One of the young farmers from Guntur district said: “I am searching for a suitable bride for eight years and still not yet married”.
Another farmer, now is in his early 40s, said that: “I did not get a bride even though I offered a financial incentive” (known locally as a Kanyasulkam—the traditional custom of a gift to the future bride).
Many of the farmers remain as bachelors, due to changes in the brides’ preferences as a corollary of the climate crisis. These circumstances explain that in both districts, agriculture is becoming an increasingly uncertain, precarious and undesirable profession, due to the climate crisis. A significant number of farmers are effectively forced to migrate to other regions (or states in their respected regions) in order to cope with the emerging marriage crisis. If the impact of climate change is not minimised in the near future, agriculture will be significantly affected, as well as harming many traditional cultural practices.
The focus on climate change hitherto has mostly focused on the impacts on the natural environment. This research highlights for the first time that social and cultural changes are also occurring as a consequence of environmental damage. The climate crisis is linked to a marriage crisis, in a place where over a billion of the world’s population still have arranged marriages, the social and cultural consequences of climate change are just beginning to be understood and experienced; but further research is required to better understand this emerging issue.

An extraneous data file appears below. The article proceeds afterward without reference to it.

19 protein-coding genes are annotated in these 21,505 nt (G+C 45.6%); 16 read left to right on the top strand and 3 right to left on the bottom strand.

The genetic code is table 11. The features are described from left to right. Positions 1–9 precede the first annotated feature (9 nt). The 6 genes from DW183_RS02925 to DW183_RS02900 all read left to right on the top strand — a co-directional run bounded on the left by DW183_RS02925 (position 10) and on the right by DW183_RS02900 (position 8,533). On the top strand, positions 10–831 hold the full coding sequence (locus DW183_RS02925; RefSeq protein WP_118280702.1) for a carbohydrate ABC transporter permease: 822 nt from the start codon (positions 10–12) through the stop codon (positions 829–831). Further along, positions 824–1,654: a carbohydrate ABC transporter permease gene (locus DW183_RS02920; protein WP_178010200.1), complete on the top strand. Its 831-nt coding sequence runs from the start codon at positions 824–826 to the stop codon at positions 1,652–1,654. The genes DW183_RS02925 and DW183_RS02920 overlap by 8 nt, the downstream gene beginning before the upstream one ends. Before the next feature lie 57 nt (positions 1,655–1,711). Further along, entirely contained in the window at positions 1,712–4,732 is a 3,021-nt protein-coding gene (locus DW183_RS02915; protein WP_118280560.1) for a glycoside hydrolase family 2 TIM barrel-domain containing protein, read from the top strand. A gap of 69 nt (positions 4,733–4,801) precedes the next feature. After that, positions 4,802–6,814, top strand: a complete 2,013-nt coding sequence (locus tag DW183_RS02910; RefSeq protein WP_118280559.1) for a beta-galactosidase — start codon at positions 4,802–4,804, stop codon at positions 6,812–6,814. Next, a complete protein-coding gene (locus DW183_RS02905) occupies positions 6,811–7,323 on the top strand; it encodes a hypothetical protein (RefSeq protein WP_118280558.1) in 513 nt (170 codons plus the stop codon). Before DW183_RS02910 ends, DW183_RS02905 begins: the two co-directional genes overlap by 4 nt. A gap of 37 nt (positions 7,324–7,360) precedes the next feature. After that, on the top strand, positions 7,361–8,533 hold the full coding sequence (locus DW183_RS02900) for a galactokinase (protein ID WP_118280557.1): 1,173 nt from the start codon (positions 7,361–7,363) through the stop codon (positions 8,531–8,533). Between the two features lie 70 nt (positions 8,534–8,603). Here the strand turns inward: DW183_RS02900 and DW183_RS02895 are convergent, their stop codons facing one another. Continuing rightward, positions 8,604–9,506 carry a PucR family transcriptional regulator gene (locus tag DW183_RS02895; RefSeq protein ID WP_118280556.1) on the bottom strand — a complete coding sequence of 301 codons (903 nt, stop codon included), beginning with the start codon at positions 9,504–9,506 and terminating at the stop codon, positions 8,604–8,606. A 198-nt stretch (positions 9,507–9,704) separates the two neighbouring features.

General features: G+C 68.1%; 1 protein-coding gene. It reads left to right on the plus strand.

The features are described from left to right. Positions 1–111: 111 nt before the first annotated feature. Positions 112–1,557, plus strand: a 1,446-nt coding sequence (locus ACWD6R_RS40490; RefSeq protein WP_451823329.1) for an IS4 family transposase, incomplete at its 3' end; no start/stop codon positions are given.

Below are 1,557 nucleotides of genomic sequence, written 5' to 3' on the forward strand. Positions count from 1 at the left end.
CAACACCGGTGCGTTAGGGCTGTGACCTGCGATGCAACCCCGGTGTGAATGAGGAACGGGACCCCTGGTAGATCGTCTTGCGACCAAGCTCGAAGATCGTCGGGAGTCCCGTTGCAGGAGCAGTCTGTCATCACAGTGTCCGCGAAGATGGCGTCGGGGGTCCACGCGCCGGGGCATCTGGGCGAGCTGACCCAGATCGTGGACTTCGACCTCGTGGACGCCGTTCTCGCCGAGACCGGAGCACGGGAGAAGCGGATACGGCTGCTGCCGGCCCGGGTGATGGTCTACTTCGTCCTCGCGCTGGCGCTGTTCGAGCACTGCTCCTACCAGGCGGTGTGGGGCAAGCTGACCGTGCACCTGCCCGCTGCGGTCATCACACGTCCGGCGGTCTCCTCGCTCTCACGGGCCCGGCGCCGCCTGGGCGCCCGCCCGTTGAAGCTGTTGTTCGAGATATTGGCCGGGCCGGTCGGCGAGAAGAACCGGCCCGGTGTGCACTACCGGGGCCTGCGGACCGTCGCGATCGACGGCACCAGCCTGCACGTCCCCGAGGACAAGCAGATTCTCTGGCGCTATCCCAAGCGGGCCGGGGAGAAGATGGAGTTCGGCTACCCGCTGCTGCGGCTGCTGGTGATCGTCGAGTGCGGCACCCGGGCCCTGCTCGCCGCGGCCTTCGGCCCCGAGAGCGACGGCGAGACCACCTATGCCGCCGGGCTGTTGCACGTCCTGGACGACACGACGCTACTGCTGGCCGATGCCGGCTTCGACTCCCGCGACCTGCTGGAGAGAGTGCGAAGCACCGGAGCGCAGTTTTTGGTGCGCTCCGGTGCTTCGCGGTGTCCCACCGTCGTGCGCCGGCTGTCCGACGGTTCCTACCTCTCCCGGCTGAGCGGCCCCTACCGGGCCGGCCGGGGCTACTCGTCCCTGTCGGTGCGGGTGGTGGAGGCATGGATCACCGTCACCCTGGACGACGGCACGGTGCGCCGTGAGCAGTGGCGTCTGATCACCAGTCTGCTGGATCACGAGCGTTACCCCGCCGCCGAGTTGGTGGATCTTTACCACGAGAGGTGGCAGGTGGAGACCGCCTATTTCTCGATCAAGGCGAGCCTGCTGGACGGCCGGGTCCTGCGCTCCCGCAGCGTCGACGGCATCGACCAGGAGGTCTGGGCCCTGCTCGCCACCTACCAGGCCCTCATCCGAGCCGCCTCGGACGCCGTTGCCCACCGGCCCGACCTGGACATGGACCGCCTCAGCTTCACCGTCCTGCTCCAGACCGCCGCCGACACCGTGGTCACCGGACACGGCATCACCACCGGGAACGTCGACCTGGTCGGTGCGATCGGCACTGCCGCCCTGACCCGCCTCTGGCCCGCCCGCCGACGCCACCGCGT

7. Conclusions

7.1. Main Research Findings

The coastal agricultural sector in low-to-middle income countries faces many challenges, such as rising demand, pressures from natural disasters, and dealing with the uncertainties of climatic changes. Upgraded information and knowledge is vital to generate applicable measures to cope with climate-induced risks and reduce agriculture vulnerability. Accordingly, the current study measured the coastal agricultural vulnerability of 22 case study areas located in Andhra Pradesh (AP) (Guntur and Krishna districts), the state with the second longest coastline in India, by the development of a novel index, namely the (Agricultural Coastal Vulnerability Index AGCVI). The AGCVI was established with six new parameters that were evaluated on an agricultural site-by-site basis and then applied to the 22 identified coastal agricultural areas. The results revealed that agricultural vulnerability varies across the sites. Current Coastal Andhra Pradesh (CAP) coastal vulnerability is relatively uneven across the 22 sites, and the highest score was identified in the Pedavadlapudi and Chirravuru sites. The lowest scores were identified at the Nmaburu and Kaza sites, even though they have the highest food grain vulnerability. The results also show that food grain crops, flower crop and fruit crops are the most vulnerable; leafy vegetable crops and flower crops are the most profitable crops compared to other crops. Rice crops are no longer a profitable crop in the case study sites. Fluctuations in climatic conditions, natural disasters such as floods and cyclones in non-rainy seasons and strong winds are the main reasons for the agricultural vulnerability in the selected case study areas. Overall, the climate crisis conditions are negatively affecting the farmers’ economic resources, leading to profound disruption to social life and cultural practices within this community.